I was working with a group last week and the conversation came round to the number of times we move into “fix it mode”.
Most of the time, what the other person wants is to be listened to; to have a space to think out loud, and to find their own solutions, not to be given a solution. Many of the group said that they “didn’t have time” to listen to the whole story and would move into offering their solution at the first opportunity.
When projects fail, exam results are not what we hoped for, work is challenging or family life is stressful, we often try to escape the reality. We want life to be neat and to run smoothly, not only for ourselves, but for others too. We try to make it all better.
When we label something as negative, problematic or not working, we put a label of “wrong” on it, and we can often launch into the “fix it” approach. We label many of our emotions as faulty, wrong or bad. When we feel (or see someone else feeling) sad, angry, depressed or anxious, we want to resolve the situation, try to make it go away, to “make” them feel better. While Nayyirah Waheed, an African-American poet uses the term man in this short poem, it applies to all of us.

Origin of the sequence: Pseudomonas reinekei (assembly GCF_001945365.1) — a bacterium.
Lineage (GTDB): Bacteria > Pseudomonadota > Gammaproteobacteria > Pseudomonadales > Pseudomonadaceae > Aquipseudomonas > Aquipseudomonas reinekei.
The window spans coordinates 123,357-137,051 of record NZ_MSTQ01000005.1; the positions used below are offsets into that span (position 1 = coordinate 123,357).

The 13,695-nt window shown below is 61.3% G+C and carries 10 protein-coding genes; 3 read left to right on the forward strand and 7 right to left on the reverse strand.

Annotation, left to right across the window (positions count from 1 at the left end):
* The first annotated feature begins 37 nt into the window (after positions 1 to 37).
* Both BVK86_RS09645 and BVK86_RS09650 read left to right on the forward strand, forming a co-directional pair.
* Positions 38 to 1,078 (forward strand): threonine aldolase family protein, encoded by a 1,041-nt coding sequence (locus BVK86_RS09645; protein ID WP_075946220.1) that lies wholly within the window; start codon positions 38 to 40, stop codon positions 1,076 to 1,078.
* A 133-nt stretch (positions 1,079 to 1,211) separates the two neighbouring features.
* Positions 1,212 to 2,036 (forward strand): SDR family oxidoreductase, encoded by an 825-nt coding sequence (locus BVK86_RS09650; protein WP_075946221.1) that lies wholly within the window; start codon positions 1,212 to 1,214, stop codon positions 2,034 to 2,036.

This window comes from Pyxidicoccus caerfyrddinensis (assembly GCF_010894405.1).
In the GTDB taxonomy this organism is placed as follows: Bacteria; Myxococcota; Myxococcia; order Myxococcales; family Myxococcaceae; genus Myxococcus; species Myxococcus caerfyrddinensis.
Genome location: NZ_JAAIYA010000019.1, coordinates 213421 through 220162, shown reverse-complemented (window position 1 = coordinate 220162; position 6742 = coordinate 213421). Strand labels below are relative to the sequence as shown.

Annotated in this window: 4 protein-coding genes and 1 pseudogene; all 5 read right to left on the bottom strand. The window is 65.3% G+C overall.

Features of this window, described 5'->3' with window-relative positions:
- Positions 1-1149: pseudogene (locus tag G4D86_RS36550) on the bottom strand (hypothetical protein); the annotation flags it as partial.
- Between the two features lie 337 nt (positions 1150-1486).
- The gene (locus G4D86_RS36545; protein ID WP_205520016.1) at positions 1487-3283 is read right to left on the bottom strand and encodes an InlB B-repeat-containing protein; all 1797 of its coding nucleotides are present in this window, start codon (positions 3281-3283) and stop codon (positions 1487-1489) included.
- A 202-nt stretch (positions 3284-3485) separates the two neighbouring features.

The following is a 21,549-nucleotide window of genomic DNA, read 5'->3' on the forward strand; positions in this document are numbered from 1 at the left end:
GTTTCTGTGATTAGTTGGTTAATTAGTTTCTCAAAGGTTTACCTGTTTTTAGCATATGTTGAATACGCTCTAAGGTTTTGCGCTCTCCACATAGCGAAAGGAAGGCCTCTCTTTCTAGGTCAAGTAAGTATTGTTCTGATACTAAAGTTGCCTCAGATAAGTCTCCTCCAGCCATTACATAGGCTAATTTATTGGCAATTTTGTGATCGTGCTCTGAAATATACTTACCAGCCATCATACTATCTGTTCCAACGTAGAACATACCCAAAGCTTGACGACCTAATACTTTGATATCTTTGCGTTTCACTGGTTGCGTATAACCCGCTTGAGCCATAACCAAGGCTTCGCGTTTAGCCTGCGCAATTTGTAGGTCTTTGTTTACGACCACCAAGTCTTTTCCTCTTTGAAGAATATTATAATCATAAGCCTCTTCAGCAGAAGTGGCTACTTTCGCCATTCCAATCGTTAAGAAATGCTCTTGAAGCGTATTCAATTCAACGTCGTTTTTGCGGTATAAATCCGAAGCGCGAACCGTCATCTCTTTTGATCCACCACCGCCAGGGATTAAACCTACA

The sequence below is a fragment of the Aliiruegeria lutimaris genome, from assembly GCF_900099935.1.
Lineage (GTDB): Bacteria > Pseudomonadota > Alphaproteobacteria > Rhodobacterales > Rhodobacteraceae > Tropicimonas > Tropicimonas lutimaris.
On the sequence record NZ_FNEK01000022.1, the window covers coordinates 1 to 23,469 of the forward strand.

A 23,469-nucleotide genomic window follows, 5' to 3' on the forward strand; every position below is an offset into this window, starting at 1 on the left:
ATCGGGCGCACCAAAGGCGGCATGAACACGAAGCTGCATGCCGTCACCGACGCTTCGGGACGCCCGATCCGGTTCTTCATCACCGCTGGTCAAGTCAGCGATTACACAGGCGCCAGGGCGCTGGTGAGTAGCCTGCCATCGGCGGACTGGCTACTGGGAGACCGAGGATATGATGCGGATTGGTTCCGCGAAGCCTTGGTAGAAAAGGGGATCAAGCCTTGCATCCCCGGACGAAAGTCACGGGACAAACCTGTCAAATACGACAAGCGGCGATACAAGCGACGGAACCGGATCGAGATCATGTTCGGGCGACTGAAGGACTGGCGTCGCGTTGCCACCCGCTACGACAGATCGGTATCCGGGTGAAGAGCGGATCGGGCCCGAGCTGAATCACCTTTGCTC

there have been so many times
I have seen a man wanting to weep
beat his heart until it was unconscious
We have moved from living our lives, from experiencing our reality in all it’s wonder, it’s rawness and uncertainty, to ‘managing’ our lives. We manage ourselves out of the reality of what is happening in our lives, into what we want it to be like. We cause ourselves to be disconnected from what is happening in trying to move towards what we would like to be happening. With this mindset, we care no longer available to listen to others reality either. We jump to how it “should” be.
What you should do is…
What you need to do is…
It would be easier if you…
You need to just think happy thoughts.
Full spectrum living means being fully connected to all aspects of our lives – the neat and the untidy parts. It means expanding our hearts and minds to embrace the possibilities within every situation and therefore becoming more of who we really are.
I invite you to reflect on Jon Kabat-Zinn’s wise words:
When we stop trying to force pleasant feelings,
They are freer to emerge on their own.
When we stop trying to resist unpleasant feelings,
We may find that they can drift away by themselves.
When we stop trying to make something happen,
A whole world of fresh and unanticipated
experiences may become accessible to us.